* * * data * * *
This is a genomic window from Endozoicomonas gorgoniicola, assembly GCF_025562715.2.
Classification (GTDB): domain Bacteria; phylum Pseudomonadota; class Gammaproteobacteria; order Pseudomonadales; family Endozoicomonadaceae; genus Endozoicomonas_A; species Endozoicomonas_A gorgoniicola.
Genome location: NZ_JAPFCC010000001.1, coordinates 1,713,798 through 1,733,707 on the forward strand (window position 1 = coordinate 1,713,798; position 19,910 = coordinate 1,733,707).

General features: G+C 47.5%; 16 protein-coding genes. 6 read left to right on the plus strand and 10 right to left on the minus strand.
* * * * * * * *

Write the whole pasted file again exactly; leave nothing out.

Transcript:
This is a genomic window from Endozoicomonas gorgoniicola, assembly GCF_025562715.2.
Classification (GTDB): domain Bacteria; phylum Pseudomonadota; class Gammaproteobacteria; order Pseudomonadales; family Endozoicomonadaceae; genus Endozoicomonas_A; species Endozoicomonas_A gorgoniicola.
Genome location: NZ_JAPFCC010000001.1, coordinates 1,713,798 through 1,733,707 on the forward strand (window position 1 = coordinate 1,713,798; position 19,910 = coordinate 1,733,707).

General features: G+C 47.5%; 16 protein-coding genes. 6 read left to right on the plus strand and 10 right to left on the minus strand.